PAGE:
Donation brings garden closer to building planned pavilion

Donation brings garden closer to building planned pavilion
The San Diego Botanic Garden may receive help from San Diego County to create planned pavilion. File photo

ENCINITAS — The San Diego Botanic Garden’s quest to build a $4 million pavilion received a boost from the County of San Diego, which recently announced its interest in pumping millions into the project.

In order to accomplish this, the county has started discussions with the botanic garden and city of Encinitas about potentially purchasing the city-owned land where the project is proposed.

Botanic Garden CEO Julian Duval and County Supervisor Dave Roberts, whose district includes Encinitas, made announcement at the July 9 City Council meeting, just as the city was set to discuss possibly selling the land to the Botanic Garden as part of a proposal to spur fundraising for the pavilion.

Roberts said the county is interested in donating up to $2 million into the pavilion, but can’t make the donation because the land where it is proposed is owned by the city, not the county.

“The County is very interested in partnering with the foundation and the other interested parties, including the school district, the Leichtag Foundation and the city,” Roberts said. “We think this is an important project for the community.”

The-state-of-the-art indoor pavilion would serve as the second phase of the garden’s wildly popular Hamilton Children’s Garden. The proposed 5,900-square-foot space would provide meeting and event space for up to 400 people, quadrupling the garden’s current meeting space.

It would also include multiple classrooms, a full kitchen for catering and cooking classes, an amphitheater and access to expanded parking.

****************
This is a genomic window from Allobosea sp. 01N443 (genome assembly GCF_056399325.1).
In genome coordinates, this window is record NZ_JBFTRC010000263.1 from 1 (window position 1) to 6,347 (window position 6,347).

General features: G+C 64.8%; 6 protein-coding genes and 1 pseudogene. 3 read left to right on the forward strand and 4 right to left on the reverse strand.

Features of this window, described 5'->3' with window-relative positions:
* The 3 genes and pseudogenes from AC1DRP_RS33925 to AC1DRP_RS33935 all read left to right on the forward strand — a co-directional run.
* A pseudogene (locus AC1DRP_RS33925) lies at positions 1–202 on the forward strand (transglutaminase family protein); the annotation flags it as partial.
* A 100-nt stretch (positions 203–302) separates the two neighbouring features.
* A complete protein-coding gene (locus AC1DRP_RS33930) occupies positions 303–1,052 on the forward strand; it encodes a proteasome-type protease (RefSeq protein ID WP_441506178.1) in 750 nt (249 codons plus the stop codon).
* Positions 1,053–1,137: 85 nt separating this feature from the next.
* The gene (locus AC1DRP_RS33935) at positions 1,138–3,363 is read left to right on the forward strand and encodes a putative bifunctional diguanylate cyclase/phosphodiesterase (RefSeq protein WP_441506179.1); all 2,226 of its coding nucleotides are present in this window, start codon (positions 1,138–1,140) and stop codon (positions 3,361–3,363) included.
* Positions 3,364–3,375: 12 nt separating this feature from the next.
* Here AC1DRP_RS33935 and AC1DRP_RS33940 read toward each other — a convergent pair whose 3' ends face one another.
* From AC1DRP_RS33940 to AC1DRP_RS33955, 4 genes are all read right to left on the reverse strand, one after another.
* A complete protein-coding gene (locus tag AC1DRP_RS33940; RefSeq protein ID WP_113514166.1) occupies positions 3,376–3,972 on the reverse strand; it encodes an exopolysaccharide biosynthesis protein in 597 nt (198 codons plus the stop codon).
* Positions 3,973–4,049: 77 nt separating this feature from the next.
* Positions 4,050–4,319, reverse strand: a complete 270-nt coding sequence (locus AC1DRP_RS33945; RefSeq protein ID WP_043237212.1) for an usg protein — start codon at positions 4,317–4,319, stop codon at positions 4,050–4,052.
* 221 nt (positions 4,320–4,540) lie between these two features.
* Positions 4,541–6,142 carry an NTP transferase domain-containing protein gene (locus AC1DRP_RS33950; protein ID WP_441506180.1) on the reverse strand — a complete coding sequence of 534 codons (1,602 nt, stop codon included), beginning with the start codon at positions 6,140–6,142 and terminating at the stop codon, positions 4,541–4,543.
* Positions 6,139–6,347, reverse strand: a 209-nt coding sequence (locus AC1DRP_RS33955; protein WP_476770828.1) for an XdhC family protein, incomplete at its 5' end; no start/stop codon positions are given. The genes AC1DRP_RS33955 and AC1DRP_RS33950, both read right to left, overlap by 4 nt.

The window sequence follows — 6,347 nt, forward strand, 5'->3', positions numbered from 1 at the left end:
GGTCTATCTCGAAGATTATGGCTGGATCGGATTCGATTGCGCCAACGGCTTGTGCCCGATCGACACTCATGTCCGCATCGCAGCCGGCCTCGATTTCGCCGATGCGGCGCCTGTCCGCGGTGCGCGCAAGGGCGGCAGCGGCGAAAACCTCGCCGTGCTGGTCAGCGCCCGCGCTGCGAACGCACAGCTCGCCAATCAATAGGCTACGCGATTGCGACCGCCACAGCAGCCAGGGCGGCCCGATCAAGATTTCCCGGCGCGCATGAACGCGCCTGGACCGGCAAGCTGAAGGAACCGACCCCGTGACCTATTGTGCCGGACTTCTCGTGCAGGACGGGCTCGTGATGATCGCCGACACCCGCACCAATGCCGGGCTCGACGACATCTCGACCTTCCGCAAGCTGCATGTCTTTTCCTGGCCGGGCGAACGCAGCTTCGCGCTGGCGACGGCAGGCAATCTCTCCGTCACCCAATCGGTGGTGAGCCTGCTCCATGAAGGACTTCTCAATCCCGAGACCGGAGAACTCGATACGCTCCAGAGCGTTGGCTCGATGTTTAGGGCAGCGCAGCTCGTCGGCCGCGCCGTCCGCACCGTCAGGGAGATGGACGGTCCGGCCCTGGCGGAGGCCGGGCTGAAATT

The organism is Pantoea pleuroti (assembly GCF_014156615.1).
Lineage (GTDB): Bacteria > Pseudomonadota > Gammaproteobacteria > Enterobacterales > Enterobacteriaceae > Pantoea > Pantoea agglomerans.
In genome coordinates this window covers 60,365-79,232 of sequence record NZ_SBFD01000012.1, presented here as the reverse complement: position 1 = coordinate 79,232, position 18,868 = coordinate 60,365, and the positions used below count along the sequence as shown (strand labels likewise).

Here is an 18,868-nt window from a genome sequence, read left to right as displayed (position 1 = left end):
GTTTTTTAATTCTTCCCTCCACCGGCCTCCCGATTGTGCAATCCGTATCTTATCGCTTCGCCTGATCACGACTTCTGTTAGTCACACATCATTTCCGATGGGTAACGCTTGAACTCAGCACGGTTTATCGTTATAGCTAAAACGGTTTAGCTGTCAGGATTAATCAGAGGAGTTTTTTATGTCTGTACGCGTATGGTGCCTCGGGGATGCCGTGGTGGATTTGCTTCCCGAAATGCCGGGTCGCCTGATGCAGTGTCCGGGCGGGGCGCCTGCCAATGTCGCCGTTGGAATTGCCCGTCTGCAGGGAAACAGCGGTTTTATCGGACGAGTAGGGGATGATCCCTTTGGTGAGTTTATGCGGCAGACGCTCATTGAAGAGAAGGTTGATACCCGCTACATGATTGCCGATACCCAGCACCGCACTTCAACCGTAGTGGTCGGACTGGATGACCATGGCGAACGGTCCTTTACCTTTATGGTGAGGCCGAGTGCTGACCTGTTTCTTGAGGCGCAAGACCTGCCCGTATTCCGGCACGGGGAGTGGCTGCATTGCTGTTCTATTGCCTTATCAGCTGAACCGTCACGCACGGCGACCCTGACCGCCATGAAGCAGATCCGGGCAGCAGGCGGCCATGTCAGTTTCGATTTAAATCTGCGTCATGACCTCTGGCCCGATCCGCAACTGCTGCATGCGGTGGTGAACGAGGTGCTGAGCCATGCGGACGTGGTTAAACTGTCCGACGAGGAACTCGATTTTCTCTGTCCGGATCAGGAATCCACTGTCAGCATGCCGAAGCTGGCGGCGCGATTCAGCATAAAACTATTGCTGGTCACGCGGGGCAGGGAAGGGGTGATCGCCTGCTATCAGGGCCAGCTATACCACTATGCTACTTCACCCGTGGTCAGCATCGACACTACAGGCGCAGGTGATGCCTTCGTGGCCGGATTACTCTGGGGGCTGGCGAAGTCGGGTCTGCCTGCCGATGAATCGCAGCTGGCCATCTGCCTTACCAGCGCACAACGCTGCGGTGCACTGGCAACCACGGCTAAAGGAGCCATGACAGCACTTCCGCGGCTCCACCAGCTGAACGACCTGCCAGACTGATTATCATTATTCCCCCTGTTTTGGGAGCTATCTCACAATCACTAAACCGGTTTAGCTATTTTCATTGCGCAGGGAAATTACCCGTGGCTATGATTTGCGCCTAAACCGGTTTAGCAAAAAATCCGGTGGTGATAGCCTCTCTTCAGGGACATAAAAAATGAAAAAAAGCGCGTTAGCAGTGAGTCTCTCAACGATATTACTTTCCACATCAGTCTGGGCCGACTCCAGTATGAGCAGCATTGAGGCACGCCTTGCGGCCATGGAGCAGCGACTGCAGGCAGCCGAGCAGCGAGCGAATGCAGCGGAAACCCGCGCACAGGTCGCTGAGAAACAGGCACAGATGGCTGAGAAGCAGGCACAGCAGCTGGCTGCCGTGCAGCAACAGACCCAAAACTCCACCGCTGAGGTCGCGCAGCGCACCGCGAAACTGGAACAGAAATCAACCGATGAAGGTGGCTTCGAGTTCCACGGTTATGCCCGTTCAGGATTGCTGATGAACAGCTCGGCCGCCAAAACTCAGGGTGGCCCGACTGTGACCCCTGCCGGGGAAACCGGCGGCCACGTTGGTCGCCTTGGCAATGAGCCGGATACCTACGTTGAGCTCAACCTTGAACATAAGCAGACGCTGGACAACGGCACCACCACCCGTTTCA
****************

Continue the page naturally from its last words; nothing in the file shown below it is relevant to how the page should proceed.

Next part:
Roberts outlined several possibilities that could help the county accomplish its desire to donate to the project:


• Purchase a portion or all of the city-owned property.

• Swap land with the city, or

• Purchase the land with credits toward the construction toward the pavilion.


He said the preferred option would be to purchase the land outright at full-market value.

Duval said he approached Roberts over the past few weeks after he approached the city with the idea of the botanic garden purchasing the city-owned land. The conversations quickly escalated when the city placed the item on the July 9 agenda, sooner than Duval expected.

The council voted to indefinitely shelve the proposal to allow the county, city and garden to negotiate an agreement.

If the county does donate the $2 million in neighborhood reinvestment funds to the botanic garden, combined with a matching grant from the Donald and Elizabeth Dickinson Foundation and the foundation’s ongoing fundraising efforts, the pavilion could be paid for before year’s end.

Duval said the result couldn’t have been better.

“We are really excited,” Duval said. “Having the county and the city and us all on the same page is the perfect scenario.”



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